When Google introduced its revolutionary game-streaming platform ‘Stadia’ last month, it sent waves of frenzied excitement to tech lovers around the world.
Google’s CEO Sundar Pichai said he intended to create a platform which may work equally well for players, viewers, and developers.
Pichai revealed that the platform will be ‘purpose-built’ for modern games.
To make things simple for you, the game client would allow you to stream high-quality feeds of games to any screen present in your home.
For instance, if you’re watching a YouTube video of Assassin’s Creed Odyssey and you want to load the game on your desktop, all you need to do is click a ‘Play Now’ button.
And as you do so, you will start playing the game right at the moment.
Stadia’s debut has made tech experts rethink the future of gaming, especially the new game consoles from Sony and Microsoft.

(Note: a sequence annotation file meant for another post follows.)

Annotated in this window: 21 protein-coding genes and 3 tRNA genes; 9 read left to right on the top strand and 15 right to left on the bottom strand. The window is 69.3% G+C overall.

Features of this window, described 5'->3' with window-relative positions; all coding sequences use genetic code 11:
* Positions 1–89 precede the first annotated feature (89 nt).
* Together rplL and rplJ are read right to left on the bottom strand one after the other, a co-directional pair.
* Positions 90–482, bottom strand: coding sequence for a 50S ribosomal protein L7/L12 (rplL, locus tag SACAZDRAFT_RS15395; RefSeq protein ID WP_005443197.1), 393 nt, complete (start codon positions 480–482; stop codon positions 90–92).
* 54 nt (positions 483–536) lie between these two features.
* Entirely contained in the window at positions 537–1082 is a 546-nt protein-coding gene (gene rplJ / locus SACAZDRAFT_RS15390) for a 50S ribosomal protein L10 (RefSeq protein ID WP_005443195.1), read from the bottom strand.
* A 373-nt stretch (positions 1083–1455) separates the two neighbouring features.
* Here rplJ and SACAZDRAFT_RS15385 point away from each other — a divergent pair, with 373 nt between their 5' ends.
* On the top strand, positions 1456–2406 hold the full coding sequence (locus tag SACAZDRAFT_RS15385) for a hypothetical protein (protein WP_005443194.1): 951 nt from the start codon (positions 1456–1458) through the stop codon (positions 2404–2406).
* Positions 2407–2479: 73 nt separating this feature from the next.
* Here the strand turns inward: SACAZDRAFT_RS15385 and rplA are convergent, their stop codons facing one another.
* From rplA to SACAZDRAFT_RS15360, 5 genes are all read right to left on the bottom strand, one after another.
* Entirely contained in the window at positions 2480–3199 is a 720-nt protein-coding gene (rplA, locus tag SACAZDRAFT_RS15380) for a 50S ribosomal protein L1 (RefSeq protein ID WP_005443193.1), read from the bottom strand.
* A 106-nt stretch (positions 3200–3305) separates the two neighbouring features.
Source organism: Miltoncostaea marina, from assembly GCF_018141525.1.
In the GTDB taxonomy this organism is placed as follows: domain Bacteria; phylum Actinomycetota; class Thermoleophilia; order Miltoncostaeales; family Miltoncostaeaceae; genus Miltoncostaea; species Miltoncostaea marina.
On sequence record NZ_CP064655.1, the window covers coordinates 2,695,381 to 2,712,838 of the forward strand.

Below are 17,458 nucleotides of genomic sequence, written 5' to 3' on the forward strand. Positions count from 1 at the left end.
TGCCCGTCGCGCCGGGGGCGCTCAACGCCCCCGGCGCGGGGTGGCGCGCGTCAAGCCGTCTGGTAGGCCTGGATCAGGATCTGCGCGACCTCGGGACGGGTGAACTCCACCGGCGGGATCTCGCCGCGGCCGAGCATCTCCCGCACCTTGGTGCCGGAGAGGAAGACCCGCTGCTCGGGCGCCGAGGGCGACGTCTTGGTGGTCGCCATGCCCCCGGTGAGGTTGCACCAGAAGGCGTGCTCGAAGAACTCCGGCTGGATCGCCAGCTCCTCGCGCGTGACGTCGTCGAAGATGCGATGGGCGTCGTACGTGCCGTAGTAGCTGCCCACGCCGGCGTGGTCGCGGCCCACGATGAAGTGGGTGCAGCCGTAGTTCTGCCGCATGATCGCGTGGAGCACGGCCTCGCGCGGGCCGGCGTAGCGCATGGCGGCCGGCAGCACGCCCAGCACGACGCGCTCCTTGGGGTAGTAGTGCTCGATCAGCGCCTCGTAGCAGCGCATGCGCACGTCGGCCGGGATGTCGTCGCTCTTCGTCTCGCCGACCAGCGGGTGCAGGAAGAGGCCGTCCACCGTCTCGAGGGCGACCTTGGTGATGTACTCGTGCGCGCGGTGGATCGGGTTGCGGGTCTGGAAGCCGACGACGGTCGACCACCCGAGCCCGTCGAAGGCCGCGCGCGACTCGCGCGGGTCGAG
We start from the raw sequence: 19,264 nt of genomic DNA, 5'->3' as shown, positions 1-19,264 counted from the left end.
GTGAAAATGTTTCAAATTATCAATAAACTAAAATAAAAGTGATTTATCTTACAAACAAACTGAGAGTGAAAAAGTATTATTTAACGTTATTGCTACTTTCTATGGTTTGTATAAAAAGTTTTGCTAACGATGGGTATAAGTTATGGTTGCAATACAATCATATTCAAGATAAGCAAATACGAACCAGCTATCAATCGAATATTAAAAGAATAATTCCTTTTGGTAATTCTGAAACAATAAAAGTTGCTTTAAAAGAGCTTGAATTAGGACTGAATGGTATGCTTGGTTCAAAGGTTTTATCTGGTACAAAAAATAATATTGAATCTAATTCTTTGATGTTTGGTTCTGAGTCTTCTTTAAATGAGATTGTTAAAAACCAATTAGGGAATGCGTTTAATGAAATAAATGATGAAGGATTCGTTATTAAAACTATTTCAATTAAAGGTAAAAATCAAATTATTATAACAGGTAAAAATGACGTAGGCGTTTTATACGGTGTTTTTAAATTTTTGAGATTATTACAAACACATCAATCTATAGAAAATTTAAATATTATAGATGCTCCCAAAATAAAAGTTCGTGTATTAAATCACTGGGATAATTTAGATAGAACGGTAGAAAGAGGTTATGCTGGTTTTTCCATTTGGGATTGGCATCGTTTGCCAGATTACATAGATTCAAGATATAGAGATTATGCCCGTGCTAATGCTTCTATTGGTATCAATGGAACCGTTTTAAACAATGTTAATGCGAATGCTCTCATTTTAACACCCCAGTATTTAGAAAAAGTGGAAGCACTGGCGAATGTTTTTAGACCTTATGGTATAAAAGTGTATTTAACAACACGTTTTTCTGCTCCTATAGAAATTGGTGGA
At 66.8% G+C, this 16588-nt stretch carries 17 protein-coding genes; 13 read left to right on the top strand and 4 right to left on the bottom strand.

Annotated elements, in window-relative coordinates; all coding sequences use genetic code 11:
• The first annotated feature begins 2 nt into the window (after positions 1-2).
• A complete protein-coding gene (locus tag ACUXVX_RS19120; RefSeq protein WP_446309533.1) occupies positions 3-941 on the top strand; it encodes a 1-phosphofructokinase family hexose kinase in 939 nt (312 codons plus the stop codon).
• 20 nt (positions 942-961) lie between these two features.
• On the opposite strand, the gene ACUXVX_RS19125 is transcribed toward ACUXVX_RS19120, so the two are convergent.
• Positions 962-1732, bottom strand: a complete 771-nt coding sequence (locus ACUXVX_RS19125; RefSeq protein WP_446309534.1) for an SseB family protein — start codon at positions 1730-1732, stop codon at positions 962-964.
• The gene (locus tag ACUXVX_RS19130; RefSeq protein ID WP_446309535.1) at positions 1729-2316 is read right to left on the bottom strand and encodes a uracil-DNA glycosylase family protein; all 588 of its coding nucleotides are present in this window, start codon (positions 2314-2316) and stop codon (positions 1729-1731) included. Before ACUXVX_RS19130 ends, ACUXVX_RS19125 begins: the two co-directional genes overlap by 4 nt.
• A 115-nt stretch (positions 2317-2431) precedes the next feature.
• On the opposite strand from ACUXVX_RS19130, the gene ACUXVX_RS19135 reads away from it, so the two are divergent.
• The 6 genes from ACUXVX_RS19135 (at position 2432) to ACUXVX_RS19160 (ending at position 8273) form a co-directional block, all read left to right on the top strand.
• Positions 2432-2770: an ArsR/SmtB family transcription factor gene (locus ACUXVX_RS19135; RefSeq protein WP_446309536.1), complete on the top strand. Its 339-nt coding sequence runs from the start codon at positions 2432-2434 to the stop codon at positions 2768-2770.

Sony’s PlayStation 5 and Microsoft’s Xbox 2 will be released next year, and both devices will come with powerful processors and incredible graphics.
However, these two exciting consoles could be the last one of their type.
Cristiano Amon – president of Qualcomm, the semiconductor giant which helps tech firms build their systems – said the consoles could end due to the cloud technology used in game streaming.
“Cloud gaming is going to replace the console,” Amon said. “You’ll be able to play a sophisticated game [on a phone] that you could only play on a $10,000 gaming PC.”
“There’s no question – in our view – that the cloud is the new console,” he continued. “It’s just a matter of time.”
Amon believes Stadia and other similar technologies could revolutionize the world of gaming, making it possible for the users to play any game in any place.
“You are just gonna start playing on any device, on any screen,” he said. “That is going to be the future of gaming.”
He added: “If you go to mobile and take away the limitation of processor power, then you can look at [streaming] sophisticated PC games from the cloud.”
“We’ve started to see some of the cloud gaming announcements,” Amon said of Stadia. “I’m sure there’ll be much more coming.”
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